This is sufficient to MAKE RAFT, which you can then put the ivory on to get past the river and make it to the trading post and victory (or “victory” depending on your perspective).

I will say, relative to other BASIC TRS-80 games we’ve seen, this is skilled design. There was some thought put into the simulation aspects — of water, of fire, of environment — such that solving felt like a rich enough experience that I could experiment (this is despite a very small set of allowed verbs!) Very particular items are flammable, for instance, and you can die by setting a grass field on fire while you are standing in it.

Hence, I’m still anticipating reaching other works by John R. Olsen, although I’d rather get back to works not with inspiration in Tarzan novels. (Part II of this particular series, at least, won’t hit until 1982, which we are lurching ever closer to.)

Posted August 22, 2021 by Jason Dyer in Interactive Fiction

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6 responses to “Jungle Adventure, Part I: The Elephant’s Graveyard (1981)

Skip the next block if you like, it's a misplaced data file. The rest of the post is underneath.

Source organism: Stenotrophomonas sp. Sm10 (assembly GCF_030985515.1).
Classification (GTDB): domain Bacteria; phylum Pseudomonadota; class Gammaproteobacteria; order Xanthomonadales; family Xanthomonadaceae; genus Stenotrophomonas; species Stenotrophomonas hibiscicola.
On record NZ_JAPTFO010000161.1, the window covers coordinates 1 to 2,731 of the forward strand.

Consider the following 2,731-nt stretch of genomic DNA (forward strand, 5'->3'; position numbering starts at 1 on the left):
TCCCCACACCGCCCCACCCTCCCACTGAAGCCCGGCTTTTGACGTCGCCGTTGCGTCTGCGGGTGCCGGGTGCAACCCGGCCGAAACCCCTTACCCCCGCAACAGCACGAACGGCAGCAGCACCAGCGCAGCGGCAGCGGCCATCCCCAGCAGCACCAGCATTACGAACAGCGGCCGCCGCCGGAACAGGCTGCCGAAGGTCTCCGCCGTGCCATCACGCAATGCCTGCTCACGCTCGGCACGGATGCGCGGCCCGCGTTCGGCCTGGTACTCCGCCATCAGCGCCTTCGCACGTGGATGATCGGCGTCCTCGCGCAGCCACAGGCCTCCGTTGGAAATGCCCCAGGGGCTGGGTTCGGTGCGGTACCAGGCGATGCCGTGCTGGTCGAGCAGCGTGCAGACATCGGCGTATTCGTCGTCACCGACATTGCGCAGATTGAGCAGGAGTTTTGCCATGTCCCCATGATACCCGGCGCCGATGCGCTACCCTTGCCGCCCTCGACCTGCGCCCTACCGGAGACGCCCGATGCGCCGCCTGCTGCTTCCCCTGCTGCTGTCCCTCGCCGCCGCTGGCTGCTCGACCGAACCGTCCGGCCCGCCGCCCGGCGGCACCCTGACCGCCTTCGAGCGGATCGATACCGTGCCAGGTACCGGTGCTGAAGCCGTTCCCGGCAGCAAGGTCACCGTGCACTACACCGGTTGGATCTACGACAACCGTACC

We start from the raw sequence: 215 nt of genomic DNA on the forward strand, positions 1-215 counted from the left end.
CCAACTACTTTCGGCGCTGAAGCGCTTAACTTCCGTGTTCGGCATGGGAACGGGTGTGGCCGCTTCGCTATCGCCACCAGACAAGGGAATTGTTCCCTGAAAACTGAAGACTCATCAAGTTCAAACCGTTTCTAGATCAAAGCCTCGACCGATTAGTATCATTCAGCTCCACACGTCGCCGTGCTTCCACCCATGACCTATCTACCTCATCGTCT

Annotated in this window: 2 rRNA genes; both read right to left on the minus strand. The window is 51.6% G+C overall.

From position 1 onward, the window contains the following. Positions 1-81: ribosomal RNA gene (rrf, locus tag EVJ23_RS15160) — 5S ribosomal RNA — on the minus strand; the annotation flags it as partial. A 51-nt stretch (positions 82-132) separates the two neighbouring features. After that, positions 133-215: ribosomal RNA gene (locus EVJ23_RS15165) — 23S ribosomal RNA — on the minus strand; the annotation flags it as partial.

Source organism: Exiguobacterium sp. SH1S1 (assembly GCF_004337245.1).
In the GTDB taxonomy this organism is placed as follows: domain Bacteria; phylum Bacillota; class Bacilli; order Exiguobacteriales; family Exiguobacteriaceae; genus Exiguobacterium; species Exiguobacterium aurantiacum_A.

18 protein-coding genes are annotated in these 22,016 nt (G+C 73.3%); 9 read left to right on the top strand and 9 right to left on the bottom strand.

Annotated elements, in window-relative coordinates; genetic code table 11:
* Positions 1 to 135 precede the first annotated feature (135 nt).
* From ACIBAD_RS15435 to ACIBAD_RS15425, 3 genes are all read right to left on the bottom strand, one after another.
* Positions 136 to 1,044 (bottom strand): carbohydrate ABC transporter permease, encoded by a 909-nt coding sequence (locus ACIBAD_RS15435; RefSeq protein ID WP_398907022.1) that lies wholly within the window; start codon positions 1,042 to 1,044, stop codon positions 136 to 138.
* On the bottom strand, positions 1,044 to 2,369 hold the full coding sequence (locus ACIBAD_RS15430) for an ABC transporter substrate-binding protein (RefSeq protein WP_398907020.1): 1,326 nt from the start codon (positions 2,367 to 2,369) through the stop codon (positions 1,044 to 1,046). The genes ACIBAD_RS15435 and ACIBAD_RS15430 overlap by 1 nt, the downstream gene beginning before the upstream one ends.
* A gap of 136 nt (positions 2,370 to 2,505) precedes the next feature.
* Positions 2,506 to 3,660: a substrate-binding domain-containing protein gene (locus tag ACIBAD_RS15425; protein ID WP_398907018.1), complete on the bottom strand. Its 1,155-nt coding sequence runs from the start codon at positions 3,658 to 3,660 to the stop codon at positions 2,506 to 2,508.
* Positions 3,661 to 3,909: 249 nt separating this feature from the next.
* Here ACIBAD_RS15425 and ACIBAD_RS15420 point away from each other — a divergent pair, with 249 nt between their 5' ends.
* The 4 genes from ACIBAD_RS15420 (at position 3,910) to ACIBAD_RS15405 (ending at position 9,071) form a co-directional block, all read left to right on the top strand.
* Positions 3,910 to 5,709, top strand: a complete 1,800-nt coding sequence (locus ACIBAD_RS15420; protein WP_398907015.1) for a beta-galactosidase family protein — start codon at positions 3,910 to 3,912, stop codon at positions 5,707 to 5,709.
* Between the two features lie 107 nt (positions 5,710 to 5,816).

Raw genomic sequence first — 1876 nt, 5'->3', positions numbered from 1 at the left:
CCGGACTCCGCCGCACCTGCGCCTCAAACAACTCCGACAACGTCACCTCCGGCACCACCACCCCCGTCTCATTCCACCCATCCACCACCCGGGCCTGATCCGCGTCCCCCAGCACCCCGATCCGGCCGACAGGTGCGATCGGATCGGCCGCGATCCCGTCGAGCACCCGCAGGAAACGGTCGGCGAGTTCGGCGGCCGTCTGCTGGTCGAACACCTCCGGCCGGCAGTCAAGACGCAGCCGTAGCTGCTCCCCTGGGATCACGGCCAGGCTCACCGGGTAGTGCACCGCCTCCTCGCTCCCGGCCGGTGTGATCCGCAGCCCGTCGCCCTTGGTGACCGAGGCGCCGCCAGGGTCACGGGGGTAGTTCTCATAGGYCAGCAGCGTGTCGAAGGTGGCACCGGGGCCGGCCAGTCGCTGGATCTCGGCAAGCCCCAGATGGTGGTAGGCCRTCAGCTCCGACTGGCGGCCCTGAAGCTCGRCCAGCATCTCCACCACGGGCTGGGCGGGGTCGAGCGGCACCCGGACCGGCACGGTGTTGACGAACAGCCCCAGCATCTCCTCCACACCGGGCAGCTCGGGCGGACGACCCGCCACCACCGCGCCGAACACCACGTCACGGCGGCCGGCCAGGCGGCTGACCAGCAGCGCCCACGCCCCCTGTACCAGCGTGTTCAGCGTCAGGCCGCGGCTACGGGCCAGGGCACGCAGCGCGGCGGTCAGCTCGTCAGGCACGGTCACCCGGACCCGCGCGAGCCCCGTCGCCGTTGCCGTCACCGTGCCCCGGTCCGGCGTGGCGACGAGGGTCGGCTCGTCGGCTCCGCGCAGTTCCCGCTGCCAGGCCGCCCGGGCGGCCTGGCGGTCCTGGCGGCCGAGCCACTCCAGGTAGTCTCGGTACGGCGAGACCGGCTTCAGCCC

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  1. Wow! this really was not as bad as the inspirations suggested!

    Glad the game did not become genocidal, like Tarzan, or Mario.

    • What’s interesting here is unlike our other nonviolent examples (I went into a big list writing up Dragonquest) it isn’t like the revolver was a red herring (or used in an unconventional way, like disassembling the revolver for gunpowder) — it gets used three times on wild creatures and is relatively satisfying. Just it doesn’t get used on people.

  2. I think that the key to success of this game is the balance between story and puzzless. This is actually really difficult to achieve, it does not matter the year, the tools you use, or whatever.

    • Olsen clearly has the knack (with a sample size of 2) of making puzzles feel thematic (where solving a puzzle is the same thing as doing a plot beat) and not superfluous.

  3. I’m guessing you meant to write “descendant” instead of “ancestor”. It would be difficult for one of Dr. Frankenstein’s forebears to fulfill the legacy of a member of the family who had yet to exist.